Blog do Curso de Medicina da Universidade Estadual de Maringá para a discussão de temas de Educação Médica, Educação das Profissões da Saúde e áreas correlatas.
Blog of University of Maringá Medical School for the discussion of issues of Medical Education, Health Professions Education and related areas.
Some thoughts about change—not so much what to change, as the
process of change, offered in light of its slow occurrence.
Yes, lecture is a good example. In a recent survey, 275 econ faculty who teach principles courses reported they lectured 70
percent of the class time, led discussion 20 percent of the time, and had
students doing activities for 10 percent of the time. The article cites studies
in that field from the mid-’90s reporting similar percentages. Maybe some other
fields have changed more, but evidence supports a continuing reliance on
lecture in many fields.
However, lecture isn’t the only example of where we’re slow to
change. Many aspects of teaching—course design, approaches to testing,
assignments, and grading—have also changed little. Granted, some faculty do change, a lot and regularly, but not the majority.
The question is, “Why?” Here are some possibilities I’ve been considering.
Change is harder than we think. We are so vested in our teaching, and, like our students, we
are error averse. Try something new, and there’s a risk of failure. There’s
risk with what we do every day, but it feels safer to go with the tried and
true. And most of the time, what’s new has to be revised, tweaked, and further
refined. First time through, it doesn’t go as smoothly as what we’re used to
The work in cognitive psychology on the use of deliberate
practice to develop expertise is relevant here. It’s practice with specific
characteristics: it involves difficult tasks that require focus
and effort to achieve. Developing expertise also involves work on specific
components of the task. There is a need for feedback from a coach with the
ability to analyze the performance and propose how it can be improved. And the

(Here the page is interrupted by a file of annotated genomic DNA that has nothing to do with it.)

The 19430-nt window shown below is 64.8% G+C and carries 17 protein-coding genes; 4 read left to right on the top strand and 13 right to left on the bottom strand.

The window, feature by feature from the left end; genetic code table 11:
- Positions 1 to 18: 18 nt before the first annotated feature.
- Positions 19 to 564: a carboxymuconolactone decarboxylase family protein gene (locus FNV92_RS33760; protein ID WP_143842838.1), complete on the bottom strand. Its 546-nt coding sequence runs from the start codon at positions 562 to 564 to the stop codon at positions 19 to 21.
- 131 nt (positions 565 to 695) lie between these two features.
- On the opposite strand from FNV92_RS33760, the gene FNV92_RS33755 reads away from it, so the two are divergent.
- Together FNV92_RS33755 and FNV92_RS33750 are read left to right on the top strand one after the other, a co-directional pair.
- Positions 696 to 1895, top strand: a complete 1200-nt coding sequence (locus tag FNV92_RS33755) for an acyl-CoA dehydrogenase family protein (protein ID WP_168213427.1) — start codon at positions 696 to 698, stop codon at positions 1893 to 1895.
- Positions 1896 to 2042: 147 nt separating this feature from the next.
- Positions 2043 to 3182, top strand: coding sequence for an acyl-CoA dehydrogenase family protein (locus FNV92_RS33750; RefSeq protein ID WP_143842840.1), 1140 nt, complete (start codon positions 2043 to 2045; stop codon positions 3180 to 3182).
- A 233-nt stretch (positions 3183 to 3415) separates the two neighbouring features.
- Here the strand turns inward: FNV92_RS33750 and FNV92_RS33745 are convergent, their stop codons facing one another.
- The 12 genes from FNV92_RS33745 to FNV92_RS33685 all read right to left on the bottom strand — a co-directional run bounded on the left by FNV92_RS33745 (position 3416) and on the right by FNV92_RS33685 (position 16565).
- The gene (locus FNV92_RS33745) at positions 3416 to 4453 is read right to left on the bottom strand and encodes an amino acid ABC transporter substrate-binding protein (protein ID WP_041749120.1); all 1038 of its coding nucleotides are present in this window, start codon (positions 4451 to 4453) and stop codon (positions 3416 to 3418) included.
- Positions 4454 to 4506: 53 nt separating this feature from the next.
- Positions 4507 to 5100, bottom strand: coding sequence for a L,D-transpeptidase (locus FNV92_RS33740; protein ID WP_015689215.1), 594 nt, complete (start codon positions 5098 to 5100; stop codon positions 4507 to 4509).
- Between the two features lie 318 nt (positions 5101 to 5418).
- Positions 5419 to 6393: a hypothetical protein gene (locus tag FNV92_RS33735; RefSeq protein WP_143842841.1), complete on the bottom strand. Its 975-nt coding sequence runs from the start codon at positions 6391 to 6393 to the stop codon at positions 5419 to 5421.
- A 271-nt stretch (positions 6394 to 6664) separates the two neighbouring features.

learner must reflect on both the performance and the feedback. As the name
implies, deliberate practice means planned, purposeful practice, a consistent
and concerted effort to improve.
Faculty tend to underestimate the complexity involved in changing
teaching. They approach it with a Nike
“just do it” attitude. That can-do attitude is spot-on, but the approach to
change is too often piecemeal and reactive. “Oh, that sounds like a good idea.
I’ll try that.” Or “Gee, that might be a potential fix,” for whatever problem
is occurring. The hodge-podge infusion of new techniques, interesting ideas,
and promising strategies circles around effective teaching rather than moving
toward it with a map and designated route.
The “just do it” approach implies implementation before
consideration of goals—what the change will accomplish and how to figure out
whether it does. A range of issues bear on the challenges of assessing change.
Many of us have unrealistic expectations for success. We want the change to
work perfectly right from the start and be a “top 10” learning experience for
every student and in every course. We are noble in our aspirations but
unrealistic about outcomes. Instructional changes don’t work perfectly, we
discover. But then, how often do we assess the results beyond our view of how
it went down? In private we question our ability; in public we pin problems on
the approach and/or students.
We make change harder by going it alone. Do we discuss details with anyone beforehand? Do we contemplate
the possibility of a coach or mentor? Do we solicit feedback from students? I’m
thinking that more often we implement and assess changes in isolation.
Uncomfortable with the implementation and disappointed in the
results, we give up on the change, which rounds back to how vulnerable failure
makes us feel. Wieman and Gilbert describe a large grant-funded project that
involved the implementation of changes in 160 courses. They report that
“roughly 100 hours” of practice were needed to switch to using new teaching
methods effectively. I’m not sure how that figure was derived, but it makes
clear that trying something on the fly once or twice is not likely to have the
enduring effects we envision.
How we make changes isn’t the only reason so much of what’s done
in the classroom stays the same, but it’s a reason we can do something about.
Goffe, W. L., and Kauper, D., (2014). A survey of
principles instructors: Why lecture prevails. Journal of Economic Education, 45 (4), 360-375.
Wieman, C. and Gilbert, S., (2015). Taking a scientific approach to
science education, part II—changing teaching. Microbe Magazine, 10 (5), 203-207.